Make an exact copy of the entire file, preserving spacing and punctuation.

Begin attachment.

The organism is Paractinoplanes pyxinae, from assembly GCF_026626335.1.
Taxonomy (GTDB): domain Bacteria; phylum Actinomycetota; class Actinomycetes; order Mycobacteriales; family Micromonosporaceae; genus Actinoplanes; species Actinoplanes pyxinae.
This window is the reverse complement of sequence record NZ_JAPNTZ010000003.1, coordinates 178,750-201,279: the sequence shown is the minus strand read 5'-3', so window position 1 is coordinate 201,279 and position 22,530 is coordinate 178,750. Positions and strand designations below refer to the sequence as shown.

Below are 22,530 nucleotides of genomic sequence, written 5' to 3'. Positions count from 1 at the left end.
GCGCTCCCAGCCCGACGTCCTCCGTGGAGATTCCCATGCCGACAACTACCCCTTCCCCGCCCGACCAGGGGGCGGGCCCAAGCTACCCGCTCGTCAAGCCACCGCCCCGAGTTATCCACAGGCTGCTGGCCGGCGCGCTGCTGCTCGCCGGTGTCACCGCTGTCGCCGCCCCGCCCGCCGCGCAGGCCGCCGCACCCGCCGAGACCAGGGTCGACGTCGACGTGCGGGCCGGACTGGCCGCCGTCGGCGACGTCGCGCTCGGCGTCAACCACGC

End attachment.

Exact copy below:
The organism is Paractinoplanes pyxinae, from assembly GCF_026626335.1.
Taxonomy (GTDB): domain Bacteria; phylum Actinomycetota; class Actinomycetes; order Mycobacteriales; family Micromonosporaceae; genus Actinoplanes; species Actinoplanes pyxinae.
This window is the reverse complement of sequence record NZ_JAPNTZ010000003.1, coordinates 178,750-201,279: the sequence shown is the minus strand read 5'-3', so window position 1 is coordinate 201,279 and position 22,530 is coordinate 178,750. Positions and strand designations below refer to the sequence as shown.

Below are 22,530 nucleotides of genomic sequence, written 5' to 3'. Positions count from 1 at the left end.
GCGCTCCCAGCCCGACGTCCTCCGTGGAGATTCCCATGCCGACAACTACCCCTTCCCCGCCCGACCAGGGGGCGGGCCCAAGCTACCCGCTCGTCAAGCCACCGCCCCGAGTTATCCACAGGCTGCTGGCCGGCGCGCTGCTGCTCGCCGGTGTCACCGCTGTCGCCGCCCCGCCCGCCGCGCAGGCCGCCGCACCCGCCGAGACCAGGGTCGACGTCGACGTGCGGGCCGGACTGGCCGCCGTCGGCGACGTCGCGCTCGGCGTCAACCACGC